I am responsible for my own safety.

It would be wonderful to trust that drivers are watching out for me as much as I’m watching out for them, but that’s simply not the case. There are many drivers that fail to look before they turn, speed through yellow lights, creep into the bicycle lane, drive too fast, drive distractedly etc., and there is nothing I can do to change that. Since I’m the one who will suffer the ultimate consequences, I’m the one who must watch out for myself. That means crossing roadways legally, making eye contact with drivers, looking before I enter the road and avoiding potentially hazardous situations.

The brighter the better.

I live near Vancouver, B.C., where the weather is grey, gloomy and rainy for at least six months of the year. If you’ve ever driven in that kind of weather, you know just how hard it can be to see. As a wheelchair user, I need to consider this as part of my safety checklist. I travel in my chair a lot, and in some areas of my community, I must use the bicycle lane because there are no sidewalks. It’s time to invest in some lights for my chair, preferably flashing. Looking on Amazon, I can see the low prices are worth potentially saving my life!

Make eye contact.

I always make eye contact with the driver before I drive out in front of them. This time I didn’t, and well, just because they “see” you doesn’t mean they see you. A driver’s eyes are constantly shifting and assessing their surroundings. Their eyes may pass over something or someone, but they don’t necessarily register it. When you make eye contact with someone, there is an immediate, almost physical recognition. You see them and you know they see you. Only then can I trust that they won’t drive into me.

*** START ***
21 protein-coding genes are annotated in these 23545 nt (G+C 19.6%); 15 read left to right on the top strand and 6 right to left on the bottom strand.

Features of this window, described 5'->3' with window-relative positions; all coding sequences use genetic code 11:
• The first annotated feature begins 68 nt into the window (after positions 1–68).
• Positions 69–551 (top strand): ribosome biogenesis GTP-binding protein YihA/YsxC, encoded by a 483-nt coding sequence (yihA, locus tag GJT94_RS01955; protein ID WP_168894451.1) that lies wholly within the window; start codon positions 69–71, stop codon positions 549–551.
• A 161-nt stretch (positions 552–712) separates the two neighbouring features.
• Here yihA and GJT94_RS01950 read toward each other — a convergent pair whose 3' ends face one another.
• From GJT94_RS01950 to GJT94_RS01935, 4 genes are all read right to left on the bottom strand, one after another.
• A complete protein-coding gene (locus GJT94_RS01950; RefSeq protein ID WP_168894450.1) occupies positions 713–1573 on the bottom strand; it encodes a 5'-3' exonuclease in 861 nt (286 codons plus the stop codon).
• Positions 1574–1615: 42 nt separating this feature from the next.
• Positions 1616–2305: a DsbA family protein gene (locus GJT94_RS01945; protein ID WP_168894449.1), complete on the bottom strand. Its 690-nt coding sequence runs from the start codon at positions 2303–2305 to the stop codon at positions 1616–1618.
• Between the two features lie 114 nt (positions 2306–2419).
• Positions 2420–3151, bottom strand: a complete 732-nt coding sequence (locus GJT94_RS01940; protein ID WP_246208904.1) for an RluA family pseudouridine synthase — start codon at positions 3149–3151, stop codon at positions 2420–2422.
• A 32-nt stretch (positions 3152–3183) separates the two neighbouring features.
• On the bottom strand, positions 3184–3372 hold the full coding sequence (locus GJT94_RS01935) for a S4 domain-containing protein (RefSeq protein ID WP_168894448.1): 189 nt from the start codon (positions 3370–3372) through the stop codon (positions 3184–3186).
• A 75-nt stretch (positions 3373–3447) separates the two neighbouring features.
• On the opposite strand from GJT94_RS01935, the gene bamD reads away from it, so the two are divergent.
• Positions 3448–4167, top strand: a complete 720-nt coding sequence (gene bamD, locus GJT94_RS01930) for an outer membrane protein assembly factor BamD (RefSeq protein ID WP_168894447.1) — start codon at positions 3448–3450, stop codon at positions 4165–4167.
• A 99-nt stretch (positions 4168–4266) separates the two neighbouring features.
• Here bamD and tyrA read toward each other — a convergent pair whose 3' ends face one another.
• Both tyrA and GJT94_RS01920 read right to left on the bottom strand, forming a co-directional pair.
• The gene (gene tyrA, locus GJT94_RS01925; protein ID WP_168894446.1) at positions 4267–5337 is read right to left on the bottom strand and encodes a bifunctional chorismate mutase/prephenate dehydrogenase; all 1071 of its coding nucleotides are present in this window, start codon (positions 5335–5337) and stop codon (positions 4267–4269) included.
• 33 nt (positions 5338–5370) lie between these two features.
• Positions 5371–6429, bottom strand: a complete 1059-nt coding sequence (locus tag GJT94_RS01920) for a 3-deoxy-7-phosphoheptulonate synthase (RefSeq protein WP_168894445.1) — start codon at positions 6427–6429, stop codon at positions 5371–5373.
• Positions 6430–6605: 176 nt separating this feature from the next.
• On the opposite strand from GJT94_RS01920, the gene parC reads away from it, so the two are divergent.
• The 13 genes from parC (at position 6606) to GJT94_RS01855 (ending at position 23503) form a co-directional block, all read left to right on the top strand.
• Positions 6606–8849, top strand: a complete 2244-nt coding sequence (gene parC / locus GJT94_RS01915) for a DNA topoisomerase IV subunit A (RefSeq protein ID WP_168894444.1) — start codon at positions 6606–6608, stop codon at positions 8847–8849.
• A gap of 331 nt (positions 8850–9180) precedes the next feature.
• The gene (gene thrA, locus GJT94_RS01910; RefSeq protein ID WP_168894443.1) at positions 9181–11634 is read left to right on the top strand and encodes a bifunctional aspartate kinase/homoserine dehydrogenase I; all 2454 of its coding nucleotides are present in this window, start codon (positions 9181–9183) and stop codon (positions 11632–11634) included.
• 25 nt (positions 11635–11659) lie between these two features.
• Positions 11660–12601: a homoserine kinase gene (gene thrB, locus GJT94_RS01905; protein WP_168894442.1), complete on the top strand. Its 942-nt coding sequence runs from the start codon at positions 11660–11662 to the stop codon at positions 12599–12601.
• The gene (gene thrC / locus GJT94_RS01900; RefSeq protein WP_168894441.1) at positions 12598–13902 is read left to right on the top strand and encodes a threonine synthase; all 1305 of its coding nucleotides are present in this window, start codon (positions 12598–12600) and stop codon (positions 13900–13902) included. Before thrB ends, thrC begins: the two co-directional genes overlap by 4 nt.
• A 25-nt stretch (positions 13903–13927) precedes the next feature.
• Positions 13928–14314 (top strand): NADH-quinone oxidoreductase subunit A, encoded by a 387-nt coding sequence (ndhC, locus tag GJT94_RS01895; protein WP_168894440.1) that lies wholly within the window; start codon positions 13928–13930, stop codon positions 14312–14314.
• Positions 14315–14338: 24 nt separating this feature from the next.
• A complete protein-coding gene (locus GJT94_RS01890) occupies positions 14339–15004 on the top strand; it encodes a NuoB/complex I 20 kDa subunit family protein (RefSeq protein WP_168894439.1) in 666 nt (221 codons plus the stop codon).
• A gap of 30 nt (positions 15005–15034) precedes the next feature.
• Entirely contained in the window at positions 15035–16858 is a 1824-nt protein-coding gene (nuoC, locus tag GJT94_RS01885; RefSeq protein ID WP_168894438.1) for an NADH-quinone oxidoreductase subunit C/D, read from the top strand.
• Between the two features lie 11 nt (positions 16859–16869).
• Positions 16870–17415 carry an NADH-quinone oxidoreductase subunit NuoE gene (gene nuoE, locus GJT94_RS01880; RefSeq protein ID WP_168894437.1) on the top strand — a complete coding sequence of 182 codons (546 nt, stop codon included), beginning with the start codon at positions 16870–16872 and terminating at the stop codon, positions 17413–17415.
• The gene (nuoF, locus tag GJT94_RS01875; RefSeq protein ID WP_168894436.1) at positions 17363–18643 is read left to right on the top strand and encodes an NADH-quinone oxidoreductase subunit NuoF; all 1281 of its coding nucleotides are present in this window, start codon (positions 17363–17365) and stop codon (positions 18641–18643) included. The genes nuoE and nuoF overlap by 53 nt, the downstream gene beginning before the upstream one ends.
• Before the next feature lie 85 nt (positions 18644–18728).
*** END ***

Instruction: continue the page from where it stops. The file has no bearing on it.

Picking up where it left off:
And on a lighter note, people can be pretty awesome!

Getting hit by a vehicle while in a wheelchair can be pretty shocking, terrifying, disorienting and painful. It’s difficult to think straight and determine what you need. Feeling those first gentle hands on my back, and seeing all the pairs of feet running toward me was instantly consoling and anxiety-reducing. Everyone was so kind and patient, none of the delayed drivers honked or grew angry, and people asked me what I needed before grabbing and moving me. The driver was badly shaken and bawling, and nobody assigned blame or behaved aggressively. Although, being Canadians, there were an abundance of “sorrys” as people moved and shifted and strapped me back into my chair!

I have had my fair share of discrimination, marginalization and ableism, but it is really warming to know that when “sh*t hits the fan,” people will happily come to the rescue. The paramedics were also inclusive and respectful, asking if I wanted to stay with my chair, arranging for a taxi when I said yes, and riding to the hospital in the cab with me.

I hope my story helps other wheelchair users to remember their “common sense” and take accountability for their own safety. I was very lucky this time. The next person this happens to might not be so lucky.

Originally published: January 1, 2020